In the same announcements by the sectoral vice-president, it was decided by decree to increase the legal reserve of the banking system from 31% to 40%. In addition, greater price controls and sanctions are placed on entrepreneurs and traders who practice “speculation.” These measures fuel the poor credibility of the current policies, since they reflect the lack of corrective macroeconomic measures, such as limiting monetization of the fiscal deficit or fiscal policy measures, that are compatible with their objective of “zero fiscal deficit” as announced in August.
The government also has not been able to articulate, together with fiscal and monetary policies, a set of policies in industrial, agricultural and commercial matters such as tax incentives, reforms in the legal framework and personal security to reactivate the economic activity that could close this year with a decrease of 18%.
Looking to China
In mid-September, Venezuelan President Nicolás Maduro travelled to the People’s Republic of China. The Chinese government granted a loan of $5,000 million, which according to unofficial sources will be used to finance projects by Chinese companies established in Venezuela. This new commitment represents a figure less than the amount of interest and amortization due in 2018, which amounts to $6,400 million.
In late October, the Venezuelan government invited experts China to a conversation about economic policies to reactivate a depressed internal productive apparatus. The Minister of Agriculture and Lands, Wilmar Castro Soteldo, consulted the Chinese experts on the control mechanisms that the government of China exert on its economy. To the surprise of the Venezuelan minister, the invited expert responded on national television that in his country almost all of the companies that operate are private, and that the government is responsible for implementing incentives like subsidies, a more flexible legal framework and adequate infrastructure to make these companies are more productive and competitive, and not imposing controls on prices, salaries, salaries, profit margins, among others.(2)
New fate for a broken PDVSA?
Given the insolvency situation, cash flow crisis, and corruption scandals of the state oil company PDVSA, the National Constituent Assembly is considering the possibility of liquidating PDVSA to into a corporation, together with the electricity sector, called the Venezuelan Energy Corporation (CVE, its Spanish acronyms). This new entity, in addition to absorbing all the administrative, operational and physical assets (including the Citgo refinery) of the state company, would be authorized to develop export-oriented energy projects on its own and through joint ventures with foreign partners. This new corporation could represent a government strategy to reduce the impact of a possible Citgo collapse and to divide liabilities.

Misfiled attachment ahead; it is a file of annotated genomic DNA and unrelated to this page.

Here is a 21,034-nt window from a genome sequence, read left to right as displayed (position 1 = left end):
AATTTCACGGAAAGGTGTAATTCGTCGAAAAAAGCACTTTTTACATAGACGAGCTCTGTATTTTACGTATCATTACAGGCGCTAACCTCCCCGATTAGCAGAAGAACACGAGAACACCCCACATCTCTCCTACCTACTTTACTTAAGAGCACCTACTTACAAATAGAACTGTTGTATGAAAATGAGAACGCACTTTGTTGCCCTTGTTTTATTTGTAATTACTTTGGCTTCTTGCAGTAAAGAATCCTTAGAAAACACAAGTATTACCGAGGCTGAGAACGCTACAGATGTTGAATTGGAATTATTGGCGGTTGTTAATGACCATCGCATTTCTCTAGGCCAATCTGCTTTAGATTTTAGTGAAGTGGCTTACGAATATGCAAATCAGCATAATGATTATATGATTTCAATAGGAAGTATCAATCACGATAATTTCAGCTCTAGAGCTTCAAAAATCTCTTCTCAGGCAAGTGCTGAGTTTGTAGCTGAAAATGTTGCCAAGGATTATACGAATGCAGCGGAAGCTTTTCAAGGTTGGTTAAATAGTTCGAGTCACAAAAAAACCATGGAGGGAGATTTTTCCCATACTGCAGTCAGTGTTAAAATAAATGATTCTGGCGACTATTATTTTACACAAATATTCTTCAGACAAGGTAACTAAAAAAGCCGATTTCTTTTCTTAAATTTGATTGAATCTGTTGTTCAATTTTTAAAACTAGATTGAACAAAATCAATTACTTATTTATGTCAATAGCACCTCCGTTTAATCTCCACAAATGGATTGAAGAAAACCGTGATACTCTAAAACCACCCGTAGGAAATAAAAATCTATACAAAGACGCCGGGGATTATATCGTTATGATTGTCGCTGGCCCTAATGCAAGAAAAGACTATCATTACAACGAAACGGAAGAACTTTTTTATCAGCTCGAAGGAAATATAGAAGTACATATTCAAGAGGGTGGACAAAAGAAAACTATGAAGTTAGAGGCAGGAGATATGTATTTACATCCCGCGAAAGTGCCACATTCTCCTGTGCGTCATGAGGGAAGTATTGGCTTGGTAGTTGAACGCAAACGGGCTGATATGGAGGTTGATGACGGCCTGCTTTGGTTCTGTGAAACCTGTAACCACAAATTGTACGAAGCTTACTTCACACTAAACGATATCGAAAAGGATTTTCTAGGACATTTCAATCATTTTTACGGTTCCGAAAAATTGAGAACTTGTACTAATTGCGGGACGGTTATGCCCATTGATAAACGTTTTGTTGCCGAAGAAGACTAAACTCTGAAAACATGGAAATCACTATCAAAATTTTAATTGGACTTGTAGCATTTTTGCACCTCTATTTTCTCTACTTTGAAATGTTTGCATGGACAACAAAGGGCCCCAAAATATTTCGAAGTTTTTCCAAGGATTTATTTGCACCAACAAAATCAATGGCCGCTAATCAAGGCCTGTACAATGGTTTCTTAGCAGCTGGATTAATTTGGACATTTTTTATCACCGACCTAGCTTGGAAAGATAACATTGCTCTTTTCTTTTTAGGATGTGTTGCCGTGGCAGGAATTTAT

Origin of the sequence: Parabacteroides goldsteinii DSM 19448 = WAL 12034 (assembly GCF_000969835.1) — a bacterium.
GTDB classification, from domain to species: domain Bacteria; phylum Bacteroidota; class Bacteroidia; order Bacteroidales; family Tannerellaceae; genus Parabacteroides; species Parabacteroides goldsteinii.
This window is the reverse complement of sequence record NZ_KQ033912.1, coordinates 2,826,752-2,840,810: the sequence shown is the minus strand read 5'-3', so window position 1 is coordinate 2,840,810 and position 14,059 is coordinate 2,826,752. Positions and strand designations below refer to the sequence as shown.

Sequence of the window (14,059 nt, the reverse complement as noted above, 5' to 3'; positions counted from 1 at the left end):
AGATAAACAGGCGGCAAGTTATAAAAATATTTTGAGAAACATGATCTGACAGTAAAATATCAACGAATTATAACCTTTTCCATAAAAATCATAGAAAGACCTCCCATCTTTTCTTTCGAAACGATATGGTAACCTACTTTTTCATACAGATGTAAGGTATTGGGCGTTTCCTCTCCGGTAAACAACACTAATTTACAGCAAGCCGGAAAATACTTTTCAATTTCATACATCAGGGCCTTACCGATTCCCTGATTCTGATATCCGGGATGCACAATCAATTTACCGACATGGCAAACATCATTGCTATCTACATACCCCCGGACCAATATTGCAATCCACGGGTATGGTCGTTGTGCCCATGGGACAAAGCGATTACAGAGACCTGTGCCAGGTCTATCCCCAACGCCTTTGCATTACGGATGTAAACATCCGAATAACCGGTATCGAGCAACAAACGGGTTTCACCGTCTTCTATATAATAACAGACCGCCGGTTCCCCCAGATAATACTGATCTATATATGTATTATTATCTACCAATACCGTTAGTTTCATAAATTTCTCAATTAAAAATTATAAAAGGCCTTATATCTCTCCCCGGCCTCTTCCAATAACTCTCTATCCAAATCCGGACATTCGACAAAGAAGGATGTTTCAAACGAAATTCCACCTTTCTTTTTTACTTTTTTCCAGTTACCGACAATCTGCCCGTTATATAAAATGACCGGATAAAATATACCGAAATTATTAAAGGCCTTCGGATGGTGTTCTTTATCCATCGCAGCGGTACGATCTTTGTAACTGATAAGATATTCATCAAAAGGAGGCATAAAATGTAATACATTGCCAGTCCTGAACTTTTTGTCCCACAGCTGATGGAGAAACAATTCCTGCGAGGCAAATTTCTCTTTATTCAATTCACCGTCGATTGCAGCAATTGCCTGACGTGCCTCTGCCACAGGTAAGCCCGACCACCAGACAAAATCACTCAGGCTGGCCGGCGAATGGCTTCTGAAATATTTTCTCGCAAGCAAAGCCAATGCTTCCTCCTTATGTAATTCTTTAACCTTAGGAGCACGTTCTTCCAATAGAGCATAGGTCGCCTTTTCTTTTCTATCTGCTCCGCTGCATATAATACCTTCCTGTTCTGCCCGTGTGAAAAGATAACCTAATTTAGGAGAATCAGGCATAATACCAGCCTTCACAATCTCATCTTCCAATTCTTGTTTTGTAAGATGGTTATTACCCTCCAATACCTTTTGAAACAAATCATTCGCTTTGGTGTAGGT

Some analysts warn that this action could generate a series of lawsuits and lawsuits against the state oil company and the Venezuelan government, since its dissolution is intended to transfer all of PDVSA’s assets to the new corporation and eliminate its financial unpaid liabilities (which amount to $2,374 million as of October 12). This would further hurt the credit reputation of the country and may lead to new financial sanctions.
Budget for 2019: When opacity is the law
On October 23, the budget bill for fiscal year 2019 was presented to the National Constituent Assembly for an amount of Bs. S 1,529,780 million. This represents an increase of 323.74% with respect to the budget allocated for fiscal year 2018, which was Bs. S 361,021 million. On this occasion, no further details were given about the total amount of the Venezuelan budget, the price of the oil barrel of reference to estimate the income from hydrocarbons, the classification of fiscal revenues (oil and non-oil), nor other sources of income, destination of the same, or sources of internal and foreign financing. As in other recent years, an explanatory memorandum of the bill was also not presented. The explanatory memorandum typically contains economic data, growth targets and limits on indebtedness. This pattern increases the opacity and lack of credibility in the Venezuelan government.
(1) This implies a violation of Article 318 of the Venezuelan Constitution, which states that the only legal tender is the bolivar.